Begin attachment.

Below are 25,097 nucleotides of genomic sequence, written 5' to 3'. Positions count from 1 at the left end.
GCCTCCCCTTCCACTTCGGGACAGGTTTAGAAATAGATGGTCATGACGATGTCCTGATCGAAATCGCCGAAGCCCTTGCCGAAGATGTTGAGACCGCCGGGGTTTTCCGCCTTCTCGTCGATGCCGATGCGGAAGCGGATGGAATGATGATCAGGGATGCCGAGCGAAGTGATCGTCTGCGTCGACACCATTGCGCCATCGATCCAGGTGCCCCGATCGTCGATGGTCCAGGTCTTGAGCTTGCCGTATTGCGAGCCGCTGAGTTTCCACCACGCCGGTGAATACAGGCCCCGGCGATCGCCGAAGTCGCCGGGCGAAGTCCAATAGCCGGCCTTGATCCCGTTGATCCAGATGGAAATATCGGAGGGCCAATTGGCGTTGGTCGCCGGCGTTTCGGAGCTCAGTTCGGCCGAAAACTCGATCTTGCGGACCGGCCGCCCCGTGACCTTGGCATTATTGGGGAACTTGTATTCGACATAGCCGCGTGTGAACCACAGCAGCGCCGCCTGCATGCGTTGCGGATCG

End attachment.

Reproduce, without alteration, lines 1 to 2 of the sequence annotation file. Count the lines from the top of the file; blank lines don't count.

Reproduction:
Below are 25,097 nucleotides of genomic sequence, written 5' to 3'. Positions count from 1 at the left end.
GCCTCCCCTTCCACTTCGGGACAGGTTTAGAAATAGATGGTCATGACGATGTCCTGATCGAAATCGCCGAAGCCCTTGCCGAAGATGTTGAGACCGCCGGGGTTTTCCGCCTTCTCGTCGATGCCGATGCGGAAGCGGATGGAATGATGATCAGGGATGCCGAGCGAAGTGATCGTCTGCGTCGACACCATTGCGCCATCGATCCAGGTGCCCCGATCGTCGATGGTCCAGGTCTTGAGCTTGCCGTATTGCGAGCCGCTGAGTTTCCACCACGCCGGTGAATACAGGCCCCGGCGATCGCCGAAGTCGCCGGGCGAAGTCCAATAGCCGGCCTTGATCCCGTTGATCCAGATGGAAATATCGGAGGGCCAATTGGCGTTGGTCGCCGGCGTTTCGGAGCTCAGTTCGGCCGAAAACTCGATCTTGCGGACCGGCCGCCCCGTGACCTTGGCATTATTGGGGAACTTGTATTCGACATAGCCGCGTGTGAACCACAGCAGCGCCGCCTGCATGCGTTGCGGATCG